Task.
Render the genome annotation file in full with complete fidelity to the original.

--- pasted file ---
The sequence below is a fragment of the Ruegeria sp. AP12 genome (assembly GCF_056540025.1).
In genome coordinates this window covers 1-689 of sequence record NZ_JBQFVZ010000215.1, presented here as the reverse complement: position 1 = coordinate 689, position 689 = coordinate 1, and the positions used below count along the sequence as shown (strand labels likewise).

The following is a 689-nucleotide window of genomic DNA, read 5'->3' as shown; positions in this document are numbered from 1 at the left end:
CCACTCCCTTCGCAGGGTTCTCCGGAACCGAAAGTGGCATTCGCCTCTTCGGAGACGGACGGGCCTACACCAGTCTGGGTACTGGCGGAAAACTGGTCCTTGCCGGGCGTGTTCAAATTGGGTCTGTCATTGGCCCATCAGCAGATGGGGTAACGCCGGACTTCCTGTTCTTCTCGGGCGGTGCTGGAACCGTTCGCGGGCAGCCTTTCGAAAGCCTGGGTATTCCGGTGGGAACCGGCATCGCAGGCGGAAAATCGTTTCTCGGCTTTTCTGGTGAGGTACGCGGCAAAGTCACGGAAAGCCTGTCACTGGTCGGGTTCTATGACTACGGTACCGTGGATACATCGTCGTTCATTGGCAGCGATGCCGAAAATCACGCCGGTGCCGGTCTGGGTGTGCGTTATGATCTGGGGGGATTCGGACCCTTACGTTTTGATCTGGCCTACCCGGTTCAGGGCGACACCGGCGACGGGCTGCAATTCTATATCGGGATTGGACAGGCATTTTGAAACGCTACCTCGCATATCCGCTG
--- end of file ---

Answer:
The sequence below is a fragment of the Ruegeria sp. AP12 genome (assembly GCF_056540025.1).
In genome coordinates this window covers 1-689 of sequence record NZ_JBQFVZ010000215.1, presented here as the reverse complement: position 1 = coordinate 689, position 689 = coordinate 1, and the positions used below count along the sequence as shown (strand labels likewise).

The following is a 689-nucleotide window of genomic DNA, read 5'->3' as shown; positions in this document are numbered from 1 at the left end:
CCACTCCCTTCGCAGGGTTCTCCGGAACCGAAAGTGGCATTCGCCTCTTCGGAGACGGACGGGCCTACACCAGTCTGGGTACTGGCGGAAAACTGGTCCTTGCCGGGCGTGTTCAAATTGGGTCTGTCATTGGCCCATCAGCAGATGGGGTAACGCCGGACTTCCTGTTCTTCTCGGGCGGTGCTGGAACCGTTCGCGGGCAGCCTTTCGAAAGCCTGGGTATTCCGGTGGGAACCGGCATCGCAGGCGGAAAATCGTTTCTCGGCTTTTCTGGTGAGGTACGCGGCAAAGTCACGGAAAGCCTGTCACTGGTCGGGTTCTATGACTACGGTACCGTGGATACATCGTCGTTCATTGGCAGCGATGCCGAAAATCACGCCGGTGCCGGTCTGGGTGTGCGTTATGATCTGGGGGGATTCGGACCCTTACGTTTTGATCTGGCCTACCCGGTTCAGGGCGACACCGGCGACGGGCTGCAATTCTATATCGGGATTGGACAGGCATTTTGAAACGCTACCTCGCATATCCGCTG